Clinton asked to testify for Manning
Lawyers for Bradley Manning, the US military analyst accused of passing thousands of secret documents to WikiLeaks, are seeking to force Hillary Clinton to give evidence at his court martial.
In a deposition request posted on his website yesterday, the defence attorney David Coombs seemed to say that Ms Clinton would be able, as Secretary of State, to provide crucial details about how the affair has affected America's national security.
Mr Coombs is of the opinion that Ms Clinton would say that the WikiLeaks affair has not been particularly damaging to US interests. This could, in theory, undermine the prosecution's argument that Mr Manning is guilty of "aiding the enemy", the most serious of the 36 charges brought against him, which carries a potential life sentence.
The request, which was posted by Mr Coombs, redacts Ms Clinton's actual name. But the wording he uses, which suggests that he is seeking to interview a senior female member of the US administration who has a responsibility for foreign affairs, allowed her identity to be subsequently reported by the Associated Press.
Ms Clinton "will testify that she has raised the issue of disclosure of diplomatic cables with foreign leaders 'in order to assure our colleagues that it will not in any way interfere with American diplomacy or our commitment to continuing important work that is ongoing'", the request document says.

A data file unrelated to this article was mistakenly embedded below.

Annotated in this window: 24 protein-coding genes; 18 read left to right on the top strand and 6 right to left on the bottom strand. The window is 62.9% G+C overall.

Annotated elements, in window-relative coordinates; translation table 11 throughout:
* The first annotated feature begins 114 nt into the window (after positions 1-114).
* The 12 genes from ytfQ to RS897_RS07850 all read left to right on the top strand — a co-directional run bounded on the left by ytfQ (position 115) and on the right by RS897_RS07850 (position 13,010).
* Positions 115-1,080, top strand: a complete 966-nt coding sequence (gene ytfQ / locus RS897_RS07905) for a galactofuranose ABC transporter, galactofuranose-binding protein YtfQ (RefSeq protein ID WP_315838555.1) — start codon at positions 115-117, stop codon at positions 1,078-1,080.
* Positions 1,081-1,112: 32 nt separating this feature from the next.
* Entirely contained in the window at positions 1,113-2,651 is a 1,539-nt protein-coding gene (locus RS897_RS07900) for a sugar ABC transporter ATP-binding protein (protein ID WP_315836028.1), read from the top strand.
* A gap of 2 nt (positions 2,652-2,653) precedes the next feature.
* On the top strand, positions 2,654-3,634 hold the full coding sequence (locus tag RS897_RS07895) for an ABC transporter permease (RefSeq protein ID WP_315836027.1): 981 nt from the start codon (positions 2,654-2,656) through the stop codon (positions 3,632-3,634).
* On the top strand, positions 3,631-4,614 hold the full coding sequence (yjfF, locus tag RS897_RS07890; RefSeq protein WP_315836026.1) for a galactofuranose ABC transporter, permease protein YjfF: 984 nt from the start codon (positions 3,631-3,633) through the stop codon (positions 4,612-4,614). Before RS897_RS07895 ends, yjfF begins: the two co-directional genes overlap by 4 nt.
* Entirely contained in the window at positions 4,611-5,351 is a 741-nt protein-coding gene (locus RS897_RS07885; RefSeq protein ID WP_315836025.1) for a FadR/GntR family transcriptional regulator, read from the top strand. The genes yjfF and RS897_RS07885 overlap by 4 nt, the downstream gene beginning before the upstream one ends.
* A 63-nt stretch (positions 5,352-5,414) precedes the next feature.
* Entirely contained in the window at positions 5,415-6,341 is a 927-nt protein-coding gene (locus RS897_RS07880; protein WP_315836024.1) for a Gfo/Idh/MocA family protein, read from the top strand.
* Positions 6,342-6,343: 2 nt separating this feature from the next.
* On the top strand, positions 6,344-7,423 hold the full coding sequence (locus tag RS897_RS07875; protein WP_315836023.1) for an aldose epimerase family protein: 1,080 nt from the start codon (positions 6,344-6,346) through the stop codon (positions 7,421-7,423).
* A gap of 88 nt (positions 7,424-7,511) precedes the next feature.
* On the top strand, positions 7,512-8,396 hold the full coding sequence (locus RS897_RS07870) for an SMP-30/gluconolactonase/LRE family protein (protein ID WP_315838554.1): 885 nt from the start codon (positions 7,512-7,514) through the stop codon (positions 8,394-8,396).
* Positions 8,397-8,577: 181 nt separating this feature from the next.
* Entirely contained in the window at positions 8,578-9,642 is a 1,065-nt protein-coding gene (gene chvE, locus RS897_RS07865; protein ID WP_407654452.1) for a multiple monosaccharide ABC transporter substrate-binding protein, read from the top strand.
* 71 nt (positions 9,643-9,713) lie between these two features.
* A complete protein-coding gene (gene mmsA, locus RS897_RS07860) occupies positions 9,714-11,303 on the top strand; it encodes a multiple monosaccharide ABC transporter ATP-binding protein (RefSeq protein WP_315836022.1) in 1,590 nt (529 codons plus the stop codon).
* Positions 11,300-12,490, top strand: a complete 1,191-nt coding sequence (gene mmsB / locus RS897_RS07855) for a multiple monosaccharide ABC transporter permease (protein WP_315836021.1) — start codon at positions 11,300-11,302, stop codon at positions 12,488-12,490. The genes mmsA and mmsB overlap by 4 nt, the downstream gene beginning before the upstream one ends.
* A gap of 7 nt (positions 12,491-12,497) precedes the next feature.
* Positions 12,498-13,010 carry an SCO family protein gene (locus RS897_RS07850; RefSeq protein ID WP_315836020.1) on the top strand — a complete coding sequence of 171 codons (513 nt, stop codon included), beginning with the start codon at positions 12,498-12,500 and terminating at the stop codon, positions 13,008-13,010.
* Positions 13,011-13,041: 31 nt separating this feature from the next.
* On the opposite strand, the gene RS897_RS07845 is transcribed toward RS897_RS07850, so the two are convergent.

Ms Clinton "will testify that she has not had any concerns expressed to her about whether any nation would continue to work with the United States or would continue to discuss important matters going forward due to the alleged leaks. As such [she] will testify that although the leaks were embarrassing for the administration... they did not represent significant consequences to foreign policy".
Mr Manning, 24, last appeared before an Army court at Fort Meade in Maryland in December, roughly 18 months after he was arrested in Iraq. He was given an Article 32 hearing, the equivalent of what civilian courts would call a pre-trial hearing, to establish whether a full prosecution should go ahead.
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